Thatís the problem when you have no self-awareness. But at least it provides some entertainment for these dark winter nights.
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Old 11-27-23, 07:40 PM
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Originally Posted by TC1

Well then you might have to stick to an exercise bike.
I do exactly that over the winter months and quite a lot over the summer too. I keep my TED on the local roads to a minimum.
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Old 11-27-23, 07:52 PM
  #116  
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Originally Posted by PeteHski
Thatís the problem when you have no self-awareness.
Find and cite one error. I'm very aware of what I post, and unlike many, I research before I write, exactly so I do not wind up embarrassed later. A habit you may want to adopt, or at least consider, given some of your recent entries here.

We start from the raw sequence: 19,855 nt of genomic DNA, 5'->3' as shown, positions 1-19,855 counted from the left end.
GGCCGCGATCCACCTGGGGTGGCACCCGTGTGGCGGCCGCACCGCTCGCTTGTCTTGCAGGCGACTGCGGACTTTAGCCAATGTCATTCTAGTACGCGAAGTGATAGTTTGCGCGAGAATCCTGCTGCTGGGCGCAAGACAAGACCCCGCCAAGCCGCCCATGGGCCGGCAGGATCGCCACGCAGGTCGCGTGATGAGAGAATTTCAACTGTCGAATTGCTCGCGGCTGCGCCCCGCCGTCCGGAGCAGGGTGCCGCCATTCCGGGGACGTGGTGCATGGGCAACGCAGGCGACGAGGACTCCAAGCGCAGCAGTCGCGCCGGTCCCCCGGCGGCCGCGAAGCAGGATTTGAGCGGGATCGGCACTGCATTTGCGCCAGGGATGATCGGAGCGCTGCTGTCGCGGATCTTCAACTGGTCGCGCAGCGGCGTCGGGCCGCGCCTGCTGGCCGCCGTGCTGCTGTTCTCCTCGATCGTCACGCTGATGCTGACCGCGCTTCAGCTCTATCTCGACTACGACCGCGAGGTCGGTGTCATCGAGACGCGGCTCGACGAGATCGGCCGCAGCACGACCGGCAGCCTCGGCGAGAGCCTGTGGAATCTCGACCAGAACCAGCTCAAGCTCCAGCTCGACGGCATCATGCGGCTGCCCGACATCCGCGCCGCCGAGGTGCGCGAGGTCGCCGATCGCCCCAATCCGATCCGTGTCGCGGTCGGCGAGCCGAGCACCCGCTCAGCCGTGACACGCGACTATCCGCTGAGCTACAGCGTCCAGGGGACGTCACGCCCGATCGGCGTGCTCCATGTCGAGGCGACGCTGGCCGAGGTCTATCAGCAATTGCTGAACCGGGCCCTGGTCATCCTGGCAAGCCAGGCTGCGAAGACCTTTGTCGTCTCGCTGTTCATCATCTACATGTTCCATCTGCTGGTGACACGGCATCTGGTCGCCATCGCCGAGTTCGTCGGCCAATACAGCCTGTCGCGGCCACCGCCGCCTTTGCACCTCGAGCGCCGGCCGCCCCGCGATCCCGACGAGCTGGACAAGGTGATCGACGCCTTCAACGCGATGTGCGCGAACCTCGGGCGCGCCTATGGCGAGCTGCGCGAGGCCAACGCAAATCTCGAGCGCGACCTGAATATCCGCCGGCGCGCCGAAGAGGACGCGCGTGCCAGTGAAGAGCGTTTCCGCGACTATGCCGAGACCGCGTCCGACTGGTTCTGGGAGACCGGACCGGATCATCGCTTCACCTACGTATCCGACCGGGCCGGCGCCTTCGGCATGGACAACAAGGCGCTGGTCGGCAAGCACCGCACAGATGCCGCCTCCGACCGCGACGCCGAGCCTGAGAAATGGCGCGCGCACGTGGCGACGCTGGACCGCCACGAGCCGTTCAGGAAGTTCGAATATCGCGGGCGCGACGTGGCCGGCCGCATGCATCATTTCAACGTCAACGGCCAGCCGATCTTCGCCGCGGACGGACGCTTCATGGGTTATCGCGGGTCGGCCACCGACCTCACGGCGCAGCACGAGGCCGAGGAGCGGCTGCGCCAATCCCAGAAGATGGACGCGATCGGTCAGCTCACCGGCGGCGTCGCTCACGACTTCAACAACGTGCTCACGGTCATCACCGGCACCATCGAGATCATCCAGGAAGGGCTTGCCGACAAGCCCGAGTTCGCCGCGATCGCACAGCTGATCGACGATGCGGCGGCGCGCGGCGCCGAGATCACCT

Originally Posted by PeteHski
But at least it provides some entertainment for these dark winter nights.
If you find cyclists lobbying for waste and against cycling safety entertaining, then you are sicker than I would've suspected.

Also, if I'd written that sentence, someone would accuse me of not being a cyclist. Maybe you should get out and ride. It's dark and 19* Fahrenheit here right now, and I'm just headed out to the grocery store.
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Old 11-27-23, 07:59 PM
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Originally Posted by PeteHski
Whatever the self-appointed expert says it is definitely safer off-road here if you are a half competent rider.
You are mistaking my opinion -- which is irrelevant -- with data -- which is not. None of the data we have supports your claim, and in fact, the evidence directly refutes it. Can you offer an explanation for that phenomenon? Ironically, the situation is actually that you are the "self-appointed expert" who is insisting that their opinion trumps all of the objective research on the topic -- all while calling other people's self-awareness into question.